Ginger Rogers

Ginger Rogers is one of those Hollywood figures who transcended mere stardom, and became a cultural icon.

In the 1930s she and her dance partner Fred Astaire dominated American film.

Her talent was apparent early on. At age 14, she wanted Charleston dance contest.

And before long she was in vaudeville, then Broadway, and finally the movies.

And then RKO Pictures paired her with Fred Astaire, and the rest, as they say, is history.

And it was famously said of her that she could do everything Fred Astaire could do, but backwards and in high heels. You’ll hear more about that in this interview…

Finally, in 1991 at age 80 Ginger Rogers wrote her autobiography. And that’s when I met her.

Wheelchair-bound, and looking a bit frail, Rogers nevertheless melted my heart.

So here now, from 1991, Ginger Rogers.

Ginger Rogers died in 1995, at the age of 84. But had she lived, she would have marked her 110th birthday today, July 16th.

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Lionel Hampton

When you begin to list the greatest American Jazz percussionists of all time, near the top of that list has to be the great Vibe the harpist and drummer Lionel Hampton.

In a career that began in the 1920s, when he was a teenager, Lionel Hampton rose to primnence in the jazz community, playing alongside such names as Louis Armstrong and Benny Goodman.

Later, Hampton became a bandleader himself.

He wrote a memoir in 1989, and that’s what I met him

So here now, from 1989, the great Lionel Hampton.

Lionel Hampton died in 2002. He was 94.

James Cameron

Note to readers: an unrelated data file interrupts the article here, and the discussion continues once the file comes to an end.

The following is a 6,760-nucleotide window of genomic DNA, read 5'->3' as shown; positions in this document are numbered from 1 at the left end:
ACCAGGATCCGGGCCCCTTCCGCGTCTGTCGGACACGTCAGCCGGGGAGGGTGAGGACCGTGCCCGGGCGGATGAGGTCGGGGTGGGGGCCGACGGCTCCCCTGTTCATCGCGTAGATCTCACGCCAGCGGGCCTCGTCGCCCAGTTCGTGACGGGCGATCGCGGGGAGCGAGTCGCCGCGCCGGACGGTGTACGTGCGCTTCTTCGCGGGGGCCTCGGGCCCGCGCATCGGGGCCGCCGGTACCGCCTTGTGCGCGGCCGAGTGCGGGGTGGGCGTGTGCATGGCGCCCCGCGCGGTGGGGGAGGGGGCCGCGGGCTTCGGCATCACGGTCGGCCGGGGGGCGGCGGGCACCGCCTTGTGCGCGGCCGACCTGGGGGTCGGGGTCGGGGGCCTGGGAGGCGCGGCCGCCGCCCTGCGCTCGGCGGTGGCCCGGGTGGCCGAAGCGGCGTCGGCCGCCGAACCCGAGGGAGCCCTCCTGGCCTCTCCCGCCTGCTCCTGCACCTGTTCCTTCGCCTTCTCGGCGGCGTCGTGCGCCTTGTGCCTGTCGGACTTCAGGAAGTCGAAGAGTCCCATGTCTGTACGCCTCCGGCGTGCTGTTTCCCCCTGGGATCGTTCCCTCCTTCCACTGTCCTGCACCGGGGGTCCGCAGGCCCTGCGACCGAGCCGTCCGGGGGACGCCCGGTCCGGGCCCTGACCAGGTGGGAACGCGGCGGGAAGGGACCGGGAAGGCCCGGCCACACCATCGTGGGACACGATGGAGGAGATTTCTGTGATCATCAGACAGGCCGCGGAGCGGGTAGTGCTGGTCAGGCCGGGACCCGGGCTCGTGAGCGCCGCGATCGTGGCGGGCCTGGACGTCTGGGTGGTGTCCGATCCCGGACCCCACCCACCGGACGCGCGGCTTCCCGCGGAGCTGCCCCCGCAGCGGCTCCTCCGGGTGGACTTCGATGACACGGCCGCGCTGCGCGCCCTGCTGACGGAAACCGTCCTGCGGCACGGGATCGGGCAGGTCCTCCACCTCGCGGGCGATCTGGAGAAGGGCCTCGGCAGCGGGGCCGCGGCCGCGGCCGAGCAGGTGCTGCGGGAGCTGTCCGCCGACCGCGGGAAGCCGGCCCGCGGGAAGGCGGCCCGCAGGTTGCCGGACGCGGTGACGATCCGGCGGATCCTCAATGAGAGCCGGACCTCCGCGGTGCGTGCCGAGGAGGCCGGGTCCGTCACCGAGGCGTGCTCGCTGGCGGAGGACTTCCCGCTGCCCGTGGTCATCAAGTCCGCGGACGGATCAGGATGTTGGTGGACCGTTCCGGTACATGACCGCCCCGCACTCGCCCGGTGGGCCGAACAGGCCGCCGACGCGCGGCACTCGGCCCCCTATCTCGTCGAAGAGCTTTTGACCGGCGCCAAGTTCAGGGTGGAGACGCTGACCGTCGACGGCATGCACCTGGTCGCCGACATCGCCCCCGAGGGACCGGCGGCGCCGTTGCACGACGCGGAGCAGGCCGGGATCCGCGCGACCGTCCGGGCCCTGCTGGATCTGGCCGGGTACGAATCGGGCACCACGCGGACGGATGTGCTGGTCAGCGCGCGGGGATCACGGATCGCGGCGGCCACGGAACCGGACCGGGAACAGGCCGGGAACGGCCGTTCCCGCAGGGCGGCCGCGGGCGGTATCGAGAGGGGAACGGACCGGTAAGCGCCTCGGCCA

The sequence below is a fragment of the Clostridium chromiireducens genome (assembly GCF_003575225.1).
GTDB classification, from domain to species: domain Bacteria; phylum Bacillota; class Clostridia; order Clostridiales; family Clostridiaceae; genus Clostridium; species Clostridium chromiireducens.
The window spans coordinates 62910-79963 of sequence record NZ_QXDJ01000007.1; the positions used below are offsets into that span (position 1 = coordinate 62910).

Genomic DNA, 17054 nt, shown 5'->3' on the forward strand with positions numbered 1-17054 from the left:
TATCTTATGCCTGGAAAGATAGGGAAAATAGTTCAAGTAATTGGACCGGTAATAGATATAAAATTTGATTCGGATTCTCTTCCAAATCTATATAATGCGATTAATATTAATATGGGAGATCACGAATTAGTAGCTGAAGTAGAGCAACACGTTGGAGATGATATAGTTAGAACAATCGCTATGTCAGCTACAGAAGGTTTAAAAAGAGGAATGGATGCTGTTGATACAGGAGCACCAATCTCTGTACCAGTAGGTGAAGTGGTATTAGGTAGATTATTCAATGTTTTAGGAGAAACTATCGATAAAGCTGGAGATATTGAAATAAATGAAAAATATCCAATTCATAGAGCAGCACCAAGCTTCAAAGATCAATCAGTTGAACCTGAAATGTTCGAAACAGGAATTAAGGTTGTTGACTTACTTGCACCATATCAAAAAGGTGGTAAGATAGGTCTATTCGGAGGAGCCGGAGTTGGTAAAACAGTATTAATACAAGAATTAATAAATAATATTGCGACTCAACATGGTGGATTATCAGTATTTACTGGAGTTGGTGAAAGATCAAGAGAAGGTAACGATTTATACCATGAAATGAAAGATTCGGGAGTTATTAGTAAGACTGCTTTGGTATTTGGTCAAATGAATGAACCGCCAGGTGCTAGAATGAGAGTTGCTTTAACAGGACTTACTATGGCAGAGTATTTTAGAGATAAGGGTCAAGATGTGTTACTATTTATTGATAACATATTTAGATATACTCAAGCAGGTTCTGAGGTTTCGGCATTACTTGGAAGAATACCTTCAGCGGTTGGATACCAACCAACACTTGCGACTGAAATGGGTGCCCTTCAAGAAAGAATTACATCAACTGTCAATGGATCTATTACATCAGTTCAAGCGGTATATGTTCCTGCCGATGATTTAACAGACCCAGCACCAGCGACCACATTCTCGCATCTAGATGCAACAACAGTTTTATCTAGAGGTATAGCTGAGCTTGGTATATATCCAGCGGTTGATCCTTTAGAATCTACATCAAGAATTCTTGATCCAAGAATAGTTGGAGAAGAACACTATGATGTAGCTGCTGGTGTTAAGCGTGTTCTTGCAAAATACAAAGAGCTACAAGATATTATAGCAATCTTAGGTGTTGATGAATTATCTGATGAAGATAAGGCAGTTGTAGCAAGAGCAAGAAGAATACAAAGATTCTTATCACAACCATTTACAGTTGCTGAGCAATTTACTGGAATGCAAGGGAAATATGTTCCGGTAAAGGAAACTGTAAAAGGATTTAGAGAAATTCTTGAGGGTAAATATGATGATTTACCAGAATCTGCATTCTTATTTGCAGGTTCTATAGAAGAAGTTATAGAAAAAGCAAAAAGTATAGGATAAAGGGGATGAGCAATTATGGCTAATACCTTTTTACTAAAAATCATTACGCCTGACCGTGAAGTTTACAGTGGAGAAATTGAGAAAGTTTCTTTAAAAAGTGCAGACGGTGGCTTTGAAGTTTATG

WARNING: What you’re abiyt ti gear is a true story, told by the suvivor of a violent and horrisying attack. You need to know that some of the descriptions are graphic, some of the words used are offensive.

James Cameron was born in 1914 in LaCrosse, Wisconsin. When he was a child, his family moved to Marion, Indiana.

It was there, in the summer of 1930, that James Cameron survived a lynching attempt.

He was a suspect in a robbery-and-murder case in Marion, Indiana along with two older teenagers. Both of them were lynched, and died. Cameron was to be the third victim of the Ku Klux Klan-led mob.

They tied a noose around Cameron’s neck, and death appeared imminent. But just as he was about to be hanged, a mysterious female voice was heard, saying Cameron was innocent.

A star local football player then stepped up, removed the noose and saved Cameron.

He did do prison time, but lived to tell about it.

I met him in the spring of 1994, when he wrote a book about his near-lynching.

So here now, from 1994, James Cameron.

In later years, Cameron became a civil rights activist and founded three chapters of the NAACP in Indiana.

James Cameron died in 2006. He was 92.

Kitty Carlisle Hart

Regular listeners of Now I’ve Heard Everything know that I don’t often get starstruck. But this was one of those times.

If you grew up in the ’60s, as I did, you may best remember Kitty Carlisle as a panelist on the game show “To Tell the Truth.” But her acting career went back many decades before that.

In fact, Kitty Carlisle was a featured performer in the 1935 Marx Brothers classic “A Night at the Opera.”

In 1988, Kitty Carlisle Hart Road an autobiography. That’s what I met her.

So here now, from 1988, Kitty Carlisle Hart:

Kitty Carlisle Hart died in 2007 at age 96.